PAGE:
Queen of the Underworld by Gail Godwin
Bright-eyed, independent Emma Gant arrives in Miami in the summer of 1959 with the world at her feet. She has a married lover who'll show her the ropes, and a reasonably-priced residence orchestrated by a family friend, and an upwardly-mobile job at the Miami Star, the most important accessory for a recent graduate of the University of North Carolina at Chapel Hill journalism school.
Emma joins the Star's reporting staff at a tumultuous time, shortly after Fidel Castro enacted his First Agrarian Reform. Living in a hotel run by Cuban émigrés for Cuban émigrés makes the upheavals of Castro’s revolución more than just news to Emma. Placing her in this context, the author seems to be drawing a comparison between Emma’s situation and that of the Cubans. As Emma is struggling to figure out her place in the world and gauge her future success, so are her newly exiled neighbors.
The more one reads into the life history of the author, the more Queen of the Underworld begins to seem like a semi-autobiographical novel. Godwin herself graduated from UNC-Chapel Hill in 1959 and spent a year on the staff of the Miami Herald before embarking on the world travels that sparked her literary career.
What is most curious about the novel is that it takes place over such a short period of time. The story of Emma's coming into her own, Queen of the Underworld is a window into what seems to be a key moment in Emma’s development, one that may affect her entire career. Godwin, however, manages to squeeze an unbelievable amount of action into less than two weeks. Emma's life during the span of the novel is so full, it is almost surreal; as she herself recounts, “in one week and three days, I met a gangster walking a dog, sat behind a notorious boss at a funeral, became friends with [an] ex-madame […], and helped two Cubans smuggle arms out of Florida” (331), and that’s not even the half of it.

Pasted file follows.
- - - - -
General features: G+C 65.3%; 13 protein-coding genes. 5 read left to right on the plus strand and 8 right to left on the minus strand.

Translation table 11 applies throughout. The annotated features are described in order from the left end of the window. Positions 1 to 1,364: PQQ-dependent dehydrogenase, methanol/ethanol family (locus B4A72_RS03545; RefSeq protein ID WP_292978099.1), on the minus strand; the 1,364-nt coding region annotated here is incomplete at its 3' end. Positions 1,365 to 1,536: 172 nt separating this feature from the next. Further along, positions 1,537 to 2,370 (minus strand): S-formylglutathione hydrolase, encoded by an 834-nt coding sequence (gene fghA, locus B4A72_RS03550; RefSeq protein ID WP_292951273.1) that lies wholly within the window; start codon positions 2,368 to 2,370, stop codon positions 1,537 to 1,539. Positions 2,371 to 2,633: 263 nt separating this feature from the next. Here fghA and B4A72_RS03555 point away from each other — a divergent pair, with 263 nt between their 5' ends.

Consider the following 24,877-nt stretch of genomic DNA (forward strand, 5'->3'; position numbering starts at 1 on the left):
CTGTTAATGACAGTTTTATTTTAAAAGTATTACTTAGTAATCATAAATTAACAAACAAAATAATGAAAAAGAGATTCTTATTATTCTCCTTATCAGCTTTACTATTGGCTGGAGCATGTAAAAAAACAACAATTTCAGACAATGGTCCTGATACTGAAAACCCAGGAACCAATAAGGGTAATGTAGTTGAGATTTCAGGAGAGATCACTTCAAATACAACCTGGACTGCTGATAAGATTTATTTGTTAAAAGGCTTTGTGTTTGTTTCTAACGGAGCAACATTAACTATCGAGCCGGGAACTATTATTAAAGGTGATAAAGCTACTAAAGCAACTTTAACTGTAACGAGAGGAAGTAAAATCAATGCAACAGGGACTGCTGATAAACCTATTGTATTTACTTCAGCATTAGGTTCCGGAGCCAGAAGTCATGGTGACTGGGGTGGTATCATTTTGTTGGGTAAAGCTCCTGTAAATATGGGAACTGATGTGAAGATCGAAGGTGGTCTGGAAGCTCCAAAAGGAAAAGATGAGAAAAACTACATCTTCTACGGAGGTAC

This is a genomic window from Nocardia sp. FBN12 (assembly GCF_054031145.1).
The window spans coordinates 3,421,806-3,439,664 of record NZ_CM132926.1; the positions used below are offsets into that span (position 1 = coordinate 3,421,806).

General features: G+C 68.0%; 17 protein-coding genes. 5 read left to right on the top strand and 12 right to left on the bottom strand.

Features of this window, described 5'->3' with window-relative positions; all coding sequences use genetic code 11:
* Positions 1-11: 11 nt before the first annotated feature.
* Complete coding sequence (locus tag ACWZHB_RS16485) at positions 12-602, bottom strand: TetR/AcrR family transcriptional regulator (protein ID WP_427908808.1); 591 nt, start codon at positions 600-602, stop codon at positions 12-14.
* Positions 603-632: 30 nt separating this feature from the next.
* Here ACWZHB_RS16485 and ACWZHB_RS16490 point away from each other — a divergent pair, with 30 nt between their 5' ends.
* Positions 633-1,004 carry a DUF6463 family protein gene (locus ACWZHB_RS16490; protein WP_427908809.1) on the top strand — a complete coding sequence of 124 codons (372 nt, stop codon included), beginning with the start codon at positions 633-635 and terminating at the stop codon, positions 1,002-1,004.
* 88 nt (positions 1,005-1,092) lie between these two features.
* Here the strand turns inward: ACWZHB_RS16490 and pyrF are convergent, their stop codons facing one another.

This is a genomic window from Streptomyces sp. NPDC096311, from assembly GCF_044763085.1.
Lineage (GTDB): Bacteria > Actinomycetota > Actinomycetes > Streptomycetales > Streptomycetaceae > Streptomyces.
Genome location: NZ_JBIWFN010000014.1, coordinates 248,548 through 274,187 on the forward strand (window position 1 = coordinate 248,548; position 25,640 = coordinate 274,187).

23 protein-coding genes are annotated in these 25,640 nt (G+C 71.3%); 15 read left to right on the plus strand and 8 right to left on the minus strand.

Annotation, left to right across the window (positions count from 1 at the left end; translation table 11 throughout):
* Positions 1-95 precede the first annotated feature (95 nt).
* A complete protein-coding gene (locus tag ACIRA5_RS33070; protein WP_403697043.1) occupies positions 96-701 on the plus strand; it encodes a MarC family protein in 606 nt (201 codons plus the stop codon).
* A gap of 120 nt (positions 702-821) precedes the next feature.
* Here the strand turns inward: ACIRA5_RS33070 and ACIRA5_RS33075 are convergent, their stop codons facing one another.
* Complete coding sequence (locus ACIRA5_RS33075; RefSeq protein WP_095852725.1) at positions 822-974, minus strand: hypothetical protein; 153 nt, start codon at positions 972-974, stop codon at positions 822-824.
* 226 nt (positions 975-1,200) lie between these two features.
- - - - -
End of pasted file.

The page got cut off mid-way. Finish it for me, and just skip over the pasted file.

By contrast, the novel’s ending is unsatisfying and somewhat abrupt. While Emma fantasizes about writing a novel, there is nothing (besides Godwin's own history) that gives any indication that Emma will become a novelist. The narrative ends with both Emma and the reader waiting on her future, filled with unanswered questions.
Godwin’s characterization, however, is the novel’s saving grace. Emma is amazingly sympathetic despite her naïveté and the fact that she seems to have no compunction about sleeping with another woman's husband (although her sexual relationships do seem to be at odds with her history of sexual abuse). More significantly, Queen of the Underworld is full of finely drawn secondary characters. One such character is Don Waldo Navarro, a prominent academic who fled Cuba with his memoirs sewn into his wife’s skirt. A minor character, who could have easily been shunted aside after his grand entrance, Don Waldo is made real in Godwin’s attention to detail: he swims breaststroke in the hotel pool “in billowing maroon trunks” (260) with “his leonine head erect” (259) and has the ability of seamlessly incorporating a nine-year-old Spanish-speaking girl into a English-language conversation: “the great educator’s consecutive translations into Spanish on Luisa’s behalf bore no trace of pedagogy. Don Waldo made it seem merely as though he suddenly chose to complete the rest of his discourse in another tongue” (272).
Read my full review at Front Street Reviews...